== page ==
Herb-Roasted Turkey Breast and Stuffing (Thanksgiving for a Small Crowd) Recipe
Perfect juicy white meat with crisp skin and stuffing, sized to feed a smaller gathering.
8 tablespoons (1 stick) butter, divided
1 1/2 pounds sage sausage, removed from casing
1 large onion, finely chopped (about 2 cups)
4 large stalks celery, finely chopped (about 2 cups)
4 cloves garlic, minced or grated on microplane, divided
1/4 cup minced fresh sage leaves (or 2 teaspoons dried sage leaves)
32 ounces (4 cups; 946ml) low-sodium chicken or turkey broth, preferably homemade
3 large whole eggs
2 1/2 pounds (about 2 loaves) high quality sandwich bread or soft Italian or French bread, stale or dried in the oven
1/2 cup minced fresh parsley
2 tablespoons minced fresh oregano
Kosher salt and freshly ground black pepper
1 whole bone-in, skin-on turkey breast (about 4 to 5 pounds), patted dry
Adjust oven rack to middle position and preheat oven to 450°F. In a large Dutch oven, melt 5 tablespoons butter over medium-high heat until foaming subsides (don't allow butter to brown), about 2 minutes. Add sausage and mash with stiff whisk or potato masher to break up into fine pieces (largest pieces should be no greater than 1/4-inch). Cook, stirring frequently until only a few bits of pink remain, about 8 minutes. Add onions, celery, garlic, and sage and cook, stirring frequently, until vegetables are softened, about 10 minutes. Remove from heat and add half of chicken stock.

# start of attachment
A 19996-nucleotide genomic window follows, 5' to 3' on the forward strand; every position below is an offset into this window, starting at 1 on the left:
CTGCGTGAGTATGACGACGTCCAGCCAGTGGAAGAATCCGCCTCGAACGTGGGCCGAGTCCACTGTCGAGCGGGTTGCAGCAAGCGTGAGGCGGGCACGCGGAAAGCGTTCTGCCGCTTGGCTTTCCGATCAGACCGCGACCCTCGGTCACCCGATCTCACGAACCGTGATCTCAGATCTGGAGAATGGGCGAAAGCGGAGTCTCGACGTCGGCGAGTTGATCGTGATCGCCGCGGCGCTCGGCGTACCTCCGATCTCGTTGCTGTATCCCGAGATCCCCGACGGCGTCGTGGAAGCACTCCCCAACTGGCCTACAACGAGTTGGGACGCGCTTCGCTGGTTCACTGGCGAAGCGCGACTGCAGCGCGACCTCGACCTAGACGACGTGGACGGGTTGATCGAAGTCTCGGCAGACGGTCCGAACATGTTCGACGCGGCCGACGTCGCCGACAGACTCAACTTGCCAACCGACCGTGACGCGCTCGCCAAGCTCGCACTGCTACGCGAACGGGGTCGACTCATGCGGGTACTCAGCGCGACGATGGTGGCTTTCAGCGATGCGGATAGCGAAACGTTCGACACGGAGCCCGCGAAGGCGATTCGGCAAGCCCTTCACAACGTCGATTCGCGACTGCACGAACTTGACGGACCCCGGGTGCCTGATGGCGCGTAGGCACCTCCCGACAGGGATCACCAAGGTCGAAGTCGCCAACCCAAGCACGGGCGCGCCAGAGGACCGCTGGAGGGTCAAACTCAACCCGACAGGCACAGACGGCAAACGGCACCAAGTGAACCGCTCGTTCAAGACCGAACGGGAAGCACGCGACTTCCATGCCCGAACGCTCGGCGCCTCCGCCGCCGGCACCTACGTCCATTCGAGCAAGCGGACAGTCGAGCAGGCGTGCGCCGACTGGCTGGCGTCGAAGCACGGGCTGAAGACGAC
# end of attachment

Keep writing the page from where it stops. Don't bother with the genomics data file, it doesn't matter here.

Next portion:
Whisk remaining chicken stock, eggs, and 3 tablespoons parsley in a medium bowl until homogeneous. Stirring constantly with a wooden spoon, slowly pour egg mixture into sausage mixture. Add bread cubes and fold gently until evenly mixed.
Using poultry shears, cut off and remove any back portion that may be attached to the turkey (there may not be any). Fill cavity under turkey breast and under flap of fat around neck with stuffing. Transfer remaining stuffing to a buttered 9- by 13-inch baking dish and place turkey on top.
Using your hands, carefully separate the turkey skin from the meat by inserting at the bottom of the breast, being careful not to tear it. In a small bowl, combine remaining butter with remaining parsley and oregano. Add 1 tablespoon kosher salt and 1/2 teaspoon freshly ground black pepper. Stir with a fork until homogenous. Rub mixture evenly over and under turkey skin.
Transfer to oven and roast until stuffing starts to brown, about 45 minutes. Remove from oven, transfer turkey to a wire rack set in a foil-lined rimmed baking sheet, and return turkey to oven. Continue roasting until turkey is golden brown and crisp, and thickest part near bone registers 145 to 150°F on an instant-read thermometer, about 30 minutes longer. Remove from oven, transfer to a plate, and let rest for 20 minutes.
Meanwhile, pour exuded juices back over stuffing. Return stuffing to oven and cook until it's golden brown and registers 160°F on an instant read thermometer, about 15 minutes. Carve turkey, spread over stuffing, and serve.
9- by 13-inch baking dish
|Nutrition Facts (per serving)|
|Servings: 6 to 8|
|Amount per serving|
|% Daily Value*|
|Total Fat 47g||60%|
|Saturated Fat 18g||90%|
|Total Carbohydrate 80g||29%|
|Dietary Fiber 5g||19%|
|Total Sugars 12g|
|Vitamin C 10mg||51%|
|*The % Daily Value (DV) tells you how much a nutrient in a food serving contributes to a daily diet. 2,000 calories a day is used for general nutrition advice.|